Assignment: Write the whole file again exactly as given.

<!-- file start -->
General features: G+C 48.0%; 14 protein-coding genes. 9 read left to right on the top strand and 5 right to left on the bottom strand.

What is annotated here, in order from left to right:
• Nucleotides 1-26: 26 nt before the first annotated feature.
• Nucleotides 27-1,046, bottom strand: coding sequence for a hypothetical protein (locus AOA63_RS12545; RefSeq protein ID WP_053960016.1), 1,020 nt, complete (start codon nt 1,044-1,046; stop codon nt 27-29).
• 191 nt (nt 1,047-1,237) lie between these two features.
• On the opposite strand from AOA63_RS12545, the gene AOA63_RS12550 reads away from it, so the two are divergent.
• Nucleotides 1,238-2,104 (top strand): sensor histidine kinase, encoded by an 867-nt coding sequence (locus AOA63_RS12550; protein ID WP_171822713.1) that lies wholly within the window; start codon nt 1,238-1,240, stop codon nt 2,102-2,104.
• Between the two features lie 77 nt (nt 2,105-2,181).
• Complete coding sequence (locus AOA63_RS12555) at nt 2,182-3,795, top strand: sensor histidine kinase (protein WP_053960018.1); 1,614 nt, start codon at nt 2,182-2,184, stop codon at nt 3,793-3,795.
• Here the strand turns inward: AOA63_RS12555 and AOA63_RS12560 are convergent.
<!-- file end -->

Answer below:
General features: G+C 48.0%; 14 protein-coding genes. 9 read left to right on the top strand and 5 right to left on the bottom strand.

What is annotated here, in order from left to right:
• Nucleotides 1-26: 26 nt before the first annotated feature.
• Nucleotides 27-1,046, bottom strand: coding sequence for a hypothetical protein (locus AOA63_RS12545; RefSeq protein ID WP_053960016.1), 1,020 nt, complete (start codon nt 1,044-1,046; stop codon nt 27-29).
• 191 nt (nt 1,047-1,237) lie between these two features.
• On the opposite strand from AOA63_RS12545, the gene AOA63_RS12550 reads away from it, so the two are divergent.
• Nucleotides 1,238-2,104 (top strand): sensor histidine kinase, encoded by an 867-nt coding sequence (locus AOA63_RS12550; protein ID WP_171822713.1) that lies wholly within the window; start codon nt 1,238-1,240, stop codon nt 2,102-2,104.
• Between the two features lie 77 nt (nt 2,105-2,181).
• Complete coding sequence (locus AOA63_RS12555) at nt 2,182-3,795, top strand: sensor histidine kinase (protein WP_053960018.1); 1,614 nt, start codon at nt 2,182-2,184, stop codon at nt 3,793-3,795.
• Here the strand turns inward: AOA63_RS12555 and AOA63_RS12560 are convergent.